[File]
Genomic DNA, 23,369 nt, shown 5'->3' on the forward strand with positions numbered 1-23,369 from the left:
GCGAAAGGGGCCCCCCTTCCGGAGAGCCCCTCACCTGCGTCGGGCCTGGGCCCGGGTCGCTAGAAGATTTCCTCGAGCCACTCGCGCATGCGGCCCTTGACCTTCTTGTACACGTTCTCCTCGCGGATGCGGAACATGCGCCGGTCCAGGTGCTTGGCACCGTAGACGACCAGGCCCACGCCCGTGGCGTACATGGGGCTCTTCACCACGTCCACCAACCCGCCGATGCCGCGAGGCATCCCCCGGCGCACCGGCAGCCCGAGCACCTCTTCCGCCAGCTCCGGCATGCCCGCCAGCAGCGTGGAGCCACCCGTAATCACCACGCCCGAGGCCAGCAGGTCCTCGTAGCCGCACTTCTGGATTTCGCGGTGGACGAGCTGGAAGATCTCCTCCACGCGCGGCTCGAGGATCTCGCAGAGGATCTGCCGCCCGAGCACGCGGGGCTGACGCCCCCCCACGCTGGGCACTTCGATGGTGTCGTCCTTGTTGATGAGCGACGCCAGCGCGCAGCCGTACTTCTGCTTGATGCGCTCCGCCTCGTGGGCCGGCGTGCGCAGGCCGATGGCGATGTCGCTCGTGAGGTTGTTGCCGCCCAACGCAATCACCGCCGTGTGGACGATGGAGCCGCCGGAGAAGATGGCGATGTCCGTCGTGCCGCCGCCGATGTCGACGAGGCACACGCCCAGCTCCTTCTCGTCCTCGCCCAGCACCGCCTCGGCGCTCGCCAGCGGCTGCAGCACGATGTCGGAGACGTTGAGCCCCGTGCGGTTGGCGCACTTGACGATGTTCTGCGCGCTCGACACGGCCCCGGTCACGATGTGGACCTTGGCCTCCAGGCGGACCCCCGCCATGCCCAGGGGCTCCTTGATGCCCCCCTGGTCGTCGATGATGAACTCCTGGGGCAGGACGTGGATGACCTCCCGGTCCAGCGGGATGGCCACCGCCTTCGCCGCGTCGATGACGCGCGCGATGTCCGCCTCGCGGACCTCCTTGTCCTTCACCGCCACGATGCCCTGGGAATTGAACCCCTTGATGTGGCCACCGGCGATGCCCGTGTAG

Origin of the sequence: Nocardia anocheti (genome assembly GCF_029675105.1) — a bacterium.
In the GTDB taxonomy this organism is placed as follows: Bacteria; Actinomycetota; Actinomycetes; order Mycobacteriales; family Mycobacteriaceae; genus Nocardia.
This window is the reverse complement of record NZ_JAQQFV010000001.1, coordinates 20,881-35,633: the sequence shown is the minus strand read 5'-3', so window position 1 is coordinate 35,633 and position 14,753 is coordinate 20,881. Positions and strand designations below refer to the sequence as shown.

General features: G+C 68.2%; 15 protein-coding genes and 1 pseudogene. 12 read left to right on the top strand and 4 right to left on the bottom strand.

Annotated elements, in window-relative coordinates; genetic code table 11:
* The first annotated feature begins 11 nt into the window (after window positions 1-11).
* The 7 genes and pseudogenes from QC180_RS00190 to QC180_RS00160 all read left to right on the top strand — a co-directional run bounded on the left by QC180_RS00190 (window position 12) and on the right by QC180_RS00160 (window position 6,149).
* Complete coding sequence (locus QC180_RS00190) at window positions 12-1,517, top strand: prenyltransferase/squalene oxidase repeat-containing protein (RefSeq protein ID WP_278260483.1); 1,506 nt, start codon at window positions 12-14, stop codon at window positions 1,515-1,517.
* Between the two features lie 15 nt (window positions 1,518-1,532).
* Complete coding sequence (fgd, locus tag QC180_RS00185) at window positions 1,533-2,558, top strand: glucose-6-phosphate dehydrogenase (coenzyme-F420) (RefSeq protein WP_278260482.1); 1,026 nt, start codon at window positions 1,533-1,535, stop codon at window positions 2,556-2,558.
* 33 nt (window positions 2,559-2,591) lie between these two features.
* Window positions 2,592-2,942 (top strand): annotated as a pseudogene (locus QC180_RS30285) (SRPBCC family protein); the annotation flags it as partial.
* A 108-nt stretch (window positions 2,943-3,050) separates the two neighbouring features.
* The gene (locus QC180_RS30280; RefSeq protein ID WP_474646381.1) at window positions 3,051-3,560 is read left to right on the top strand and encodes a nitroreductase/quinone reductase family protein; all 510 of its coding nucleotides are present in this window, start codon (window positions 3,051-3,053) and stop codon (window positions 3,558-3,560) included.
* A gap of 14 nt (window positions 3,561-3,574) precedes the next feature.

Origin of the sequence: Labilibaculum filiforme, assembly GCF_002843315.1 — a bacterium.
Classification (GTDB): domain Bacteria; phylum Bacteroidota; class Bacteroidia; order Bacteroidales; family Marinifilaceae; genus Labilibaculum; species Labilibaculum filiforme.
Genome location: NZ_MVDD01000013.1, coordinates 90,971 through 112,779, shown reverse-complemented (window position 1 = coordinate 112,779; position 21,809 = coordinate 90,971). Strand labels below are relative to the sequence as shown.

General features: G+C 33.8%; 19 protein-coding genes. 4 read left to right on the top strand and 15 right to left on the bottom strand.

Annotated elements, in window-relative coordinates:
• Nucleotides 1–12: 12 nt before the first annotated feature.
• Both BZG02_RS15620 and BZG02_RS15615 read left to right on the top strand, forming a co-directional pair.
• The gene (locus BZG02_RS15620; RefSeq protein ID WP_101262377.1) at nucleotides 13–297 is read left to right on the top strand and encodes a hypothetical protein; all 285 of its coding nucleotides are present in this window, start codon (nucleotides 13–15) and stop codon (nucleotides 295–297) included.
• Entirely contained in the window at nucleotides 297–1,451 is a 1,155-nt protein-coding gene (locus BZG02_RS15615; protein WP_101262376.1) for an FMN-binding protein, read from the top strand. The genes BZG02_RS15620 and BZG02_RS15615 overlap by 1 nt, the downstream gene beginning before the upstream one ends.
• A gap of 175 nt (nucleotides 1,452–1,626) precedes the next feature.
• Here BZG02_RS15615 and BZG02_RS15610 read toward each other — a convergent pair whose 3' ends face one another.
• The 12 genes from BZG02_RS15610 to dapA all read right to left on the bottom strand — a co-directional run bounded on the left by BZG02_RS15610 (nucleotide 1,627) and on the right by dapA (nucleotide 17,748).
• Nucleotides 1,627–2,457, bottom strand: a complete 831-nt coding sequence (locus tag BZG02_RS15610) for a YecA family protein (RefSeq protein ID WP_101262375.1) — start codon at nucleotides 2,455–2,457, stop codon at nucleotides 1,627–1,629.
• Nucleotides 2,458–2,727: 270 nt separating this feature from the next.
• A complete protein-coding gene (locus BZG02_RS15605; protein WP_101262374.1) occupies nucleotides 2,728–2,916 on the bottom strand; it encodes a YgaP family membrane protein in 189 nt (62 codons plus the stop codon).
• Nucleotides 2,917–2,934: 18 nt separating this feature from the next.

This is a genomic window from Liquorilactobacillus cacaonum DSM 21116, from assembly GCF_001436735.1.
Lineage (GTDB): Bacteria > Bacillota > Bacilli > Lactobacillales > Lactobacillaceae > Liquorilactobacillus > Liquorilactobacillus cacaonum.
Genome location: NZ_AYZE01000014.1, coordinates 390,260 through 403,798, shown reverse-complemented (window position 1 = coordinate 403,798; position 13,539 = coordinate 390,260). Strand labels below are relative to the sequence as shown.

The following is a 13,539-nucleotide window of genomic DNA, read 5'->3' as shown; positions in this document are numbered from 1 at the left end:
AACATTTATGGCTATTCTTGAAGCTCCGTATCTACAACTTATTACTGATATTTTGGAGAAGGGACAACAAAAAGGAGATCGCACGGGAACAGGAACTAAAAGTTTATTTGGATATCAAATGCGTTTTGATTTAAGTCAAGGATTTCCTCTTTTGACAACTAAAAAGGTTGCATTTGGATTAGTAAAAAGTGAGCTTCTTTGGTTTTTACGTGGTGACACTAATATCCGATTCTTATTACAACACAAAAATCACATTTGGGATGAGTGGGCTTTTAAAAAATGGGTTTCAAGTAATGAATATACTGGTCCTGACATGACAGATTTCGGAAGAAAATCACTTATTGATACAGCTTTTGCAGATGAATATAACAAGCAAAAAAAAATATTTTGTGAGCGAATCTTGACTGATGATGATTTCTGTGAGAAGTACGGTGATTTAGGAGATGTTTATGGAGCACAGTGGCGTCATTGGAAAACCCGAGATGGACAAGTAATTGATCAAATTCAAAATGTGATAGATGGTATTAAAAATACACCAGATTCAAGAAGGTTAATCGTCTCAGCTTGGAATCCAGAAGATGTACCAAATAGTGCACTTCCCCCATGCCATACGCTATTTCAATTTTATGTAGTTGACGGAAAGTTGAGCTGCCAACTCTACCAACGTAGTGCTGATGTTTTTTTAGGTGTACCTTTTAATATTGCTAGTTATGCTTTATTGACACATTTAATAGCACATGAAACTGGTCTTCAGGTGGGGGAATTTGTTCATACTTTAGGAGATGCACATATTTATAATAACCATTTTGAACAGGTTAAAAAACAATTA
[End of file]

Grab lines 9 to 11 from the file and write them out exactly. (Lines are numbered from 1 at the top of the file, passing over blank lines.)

* The 7 genes and pseudogenes from QC180_RS00190 to QC180_RS00160 all read left to right on the top strand — a co-directional run bounded on the left by QC180_RS00190 (window position 12) and on the right by QC180_RS00160 (window position 6,149).
* Complete coding sequence (locus QC180_RS00190) at window positions 12-1,517, top strand: prenyltransferase/squalene oxidase repeat-containing protein (RefSeq protein ID WP_278260483.1); 1,506 nt, start codon at window positions 12-14, stop codon at window positions 1,515-1,517.
* Between the two features lie 15 nt (window positions 1,518-1,532).